Friday, April 9, 2010
Happy BRCAnniversary to me
It's usually hard to pinpoint precise moments when your life changes; change tends to happen gradually and is often recognized only after the fact. But on this day, exactly one year ago, my life changed completely. On this day, I learned I was BRCA2+.
But change is a slippery word. I didn't become BRCA2+ a year ago today; I simply became aware I was. I've been BRCA positive since I was born -- heck, even before, when I was just a pile of cells, including my father's copy of his imperfect thirteenth chromosome. But a year ago, I entered a doctor's consultation room a woman, so far as I knew, at average risk for breast cancer and left, about thirty minutes later, someone different, someone who could never unknow what she'd just learned.
For some women, the day they receive their positive BRCA results is just another day; it's just Thursday. They are able to shelve the information, table it for a later date. But my experience wasn't like that. Armed with statistics, numbers, and risk models, I sprang into action. I began planning -- and by planning, I mean accepting -- my mastectomy. From the day I learned I carried the mutation to the day I removed the tissues it was most likely to affect: 7 months, 9 days.
Looking back, after the year I've been through, I often think about that transformative moment. If I had to do it again, would I still do it? Should I have waited? Is ignorance bliss? There is never a good time to learn you carry the breast cancer gene, and it's information not every woman wants to know. But even though the information I learned a year ago today changed my life -- and my body -- I'm still glad I have it.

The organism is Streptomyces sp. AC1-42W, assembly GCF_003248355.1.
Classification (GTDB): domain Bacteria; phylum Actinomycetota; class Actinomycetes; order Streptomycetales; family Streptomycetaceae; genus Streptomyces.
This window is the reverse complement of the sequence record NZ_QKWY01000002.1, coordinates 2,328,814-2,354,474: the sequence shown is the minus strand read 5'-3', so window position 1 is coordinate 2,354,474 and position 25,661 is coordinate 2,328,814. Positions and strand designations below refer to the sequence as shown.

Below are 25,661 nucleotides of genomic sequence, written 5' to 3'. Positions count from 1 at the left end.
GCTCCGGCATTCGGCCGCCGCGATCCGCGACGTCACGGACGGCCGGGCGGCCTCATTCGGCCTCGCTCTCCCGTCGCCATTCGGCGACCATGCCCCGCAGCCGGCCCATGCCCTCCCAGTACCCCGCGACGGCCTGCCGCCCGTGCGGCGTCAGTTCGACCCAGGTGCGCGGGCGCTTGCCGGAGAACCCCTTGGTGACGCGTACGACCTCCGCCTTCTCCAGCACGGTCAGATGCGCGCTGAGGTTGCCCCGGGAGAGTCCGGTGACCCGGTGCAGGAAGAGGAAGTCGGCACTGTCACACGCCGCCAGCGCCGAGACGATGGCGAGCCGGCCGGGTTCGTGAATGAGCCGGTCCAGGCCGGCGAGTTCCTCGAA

But in learning I carried the breast cancer gene, I became much more than a woman a high risk for breast cancer. For years I was a writer who never did any writing; a year ago I became a writer for real, not only with a subject but with a voice. And somewhere along the way, I acquired an audience; I now speak not only for (and to) myself but to the women I know read this, to the women who are finding themselves in the same position I found myself a year ago, to the women who might feel alone like I did. Becoming a previvor allowed me to fulfill another passion, and for that I'm grateful. For my audience, I'm humbled.
So much can change in a year. And for me, a lot has. I've got a new identity -- that of previvor, blogger, mastectomy graduate. But those changes have been overwhlemingly positive. I don't have the option of not having the mutation -- that would be fantasy -- so if I have to do this, if this is indeed my fate, I'm proud of how I've handled myself.
To those far along on their journeys or for those just beginning, we are members of a group not one of us would likely want to join, but we're bonded by our experience, our choices, and the tolls they exert on us. Life hasn't always been easy these last twelve months, but I also have a better appreciation for living. After all, I was given a choice to live life on my terms or my genes' terms, and I chose the path that would allow for the most health, the most joy, the most reward. And I have been rewarded: I'm happier than I've ever been and more certain than ever that we can create positive change. None of this would be possible without knowing what I learned a year ago today. Happy BRCAnniversary to me.